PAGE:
Sunday, May 13, 2012

Interesting AGU Papers

Some interesting papers (to me) from this week's batch of AGU TOCs:
  • Wada et al, GRL: "Past and future contribution of global groundwater depletion to sea-level rise"

    Taking water from the ground sends it on its way to the oceans, but putting up dams in rivers keeps it from reaching the sea. Humans are doing more of the former, and the dams are about at capacity. So whatever rise is sea level has been suppressed will start to show up again eventually, and this paper says that time is soon:

    "Our results show that the contribution of groundwater depletion to sea-level increased from 0.035 (±0.009) mm yr−1 in 1900 to 0.57 (±0.09) mm yr−1 in 2000, and is projected to increase to 0.82 (±0.13) mm yr−1 by the year 2050. We estimate the net contribution of terrestrial sources to be negative of order −0.15 (±0.09) mm yr−1 over 1970–1990 as a result of dam impoundment. However, we estimate this to become positive of order +0.25 (±0.09) mm yr−1 over 1990–2000 due to increased groundwater depletion and decreased dam building. We project the net terrestrial contribution to increase to +0.87 (±0.14) mm yr−1 by 2050. As a result, the cumulative contribution will become positive by 2015, offsetting dam impoundment (maximum −31 ± 3.1 mm in 2010), and resulting in a total rise of +31 (±11) mm by 2050."

  • Orsi et al, GRL: The Little Ice Age shows up in Antarctica too, though about half the cooling of Greenland.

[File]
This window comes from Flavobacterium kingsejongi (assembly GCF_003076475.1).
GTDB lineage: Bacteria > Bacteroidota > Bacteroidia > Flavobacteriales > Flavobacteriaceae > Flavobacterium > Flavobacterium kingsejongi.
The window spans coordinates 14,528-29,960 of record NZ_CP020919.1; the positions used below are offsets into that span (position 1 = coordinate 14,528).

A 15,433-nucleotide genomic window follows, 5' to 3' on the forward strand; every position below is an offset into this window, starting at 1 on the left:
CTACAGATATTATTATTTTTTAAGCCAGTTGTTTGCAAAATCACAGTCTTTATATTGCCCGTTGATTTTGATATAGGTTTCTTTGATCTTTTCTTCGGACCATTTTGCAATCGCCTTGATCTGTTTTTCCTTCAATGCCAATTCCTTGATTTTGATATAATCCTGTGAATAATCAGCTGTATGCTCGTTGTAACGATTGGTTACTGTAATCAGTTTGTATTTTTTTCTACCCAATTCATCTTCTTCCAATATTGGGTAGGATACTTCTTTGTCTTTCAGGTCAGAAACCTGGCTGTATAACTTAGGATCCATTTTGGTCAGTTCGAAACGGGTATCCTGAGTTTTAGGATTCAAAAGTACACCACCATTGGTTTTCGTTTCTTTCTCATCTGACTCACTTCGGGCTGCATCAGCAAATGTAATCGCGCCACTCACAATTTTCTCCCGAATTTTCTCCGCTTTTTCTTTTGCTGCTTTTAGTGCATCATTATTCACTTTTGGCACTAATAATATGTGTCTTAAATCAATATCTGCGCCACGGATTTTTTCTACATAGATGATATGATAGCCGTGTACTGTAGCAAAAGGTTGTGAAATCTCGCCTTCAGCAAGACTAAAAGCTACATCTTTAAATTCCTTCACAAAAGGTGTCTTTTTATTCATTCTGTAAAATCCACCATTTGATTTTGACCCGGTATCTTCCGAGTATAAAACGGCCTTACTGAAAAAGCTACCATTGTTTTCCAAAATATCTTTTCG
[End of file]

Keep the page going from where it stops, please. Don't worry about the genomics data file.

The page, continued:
• Weijer et al, GRL: A more realistic ocean model than of IPCC-class suggests any decline in the Atlantic Meriodional Current -- that's the one that sends heat to northern Europe -- would be more gradual but more persistent.
  • Wakelin et al, JGR: The amount of carbon going from the atmosphere into the northeastern Atlantic Ocean (the North Sea, etc.) is ∼6 ± 1 × 1012 mol C yr−1. (I just love that they can determine such things.) By way of comparison, there are now about 7 × 1016 mol C in the atmosphere, and humans emit about 4 × 1014 mol C yr−1. (Most of the carbon being absorbed by the oceans happens where the water is cold, at the high latitudes.)
  • Chakrabarty et al, GRL: Black carbon in northeastern India is increasing daily temperatures in the lower atmosphere by about 2 C

1 comment:

John Fleck said...

Fascinating. I've long argued that groundwater pumping's unintended consequences are important (especially the way discharge of pumped groundwater increases water supply for downstream users, who then come to depend on it). But this is a new wrinkle I'd never considered.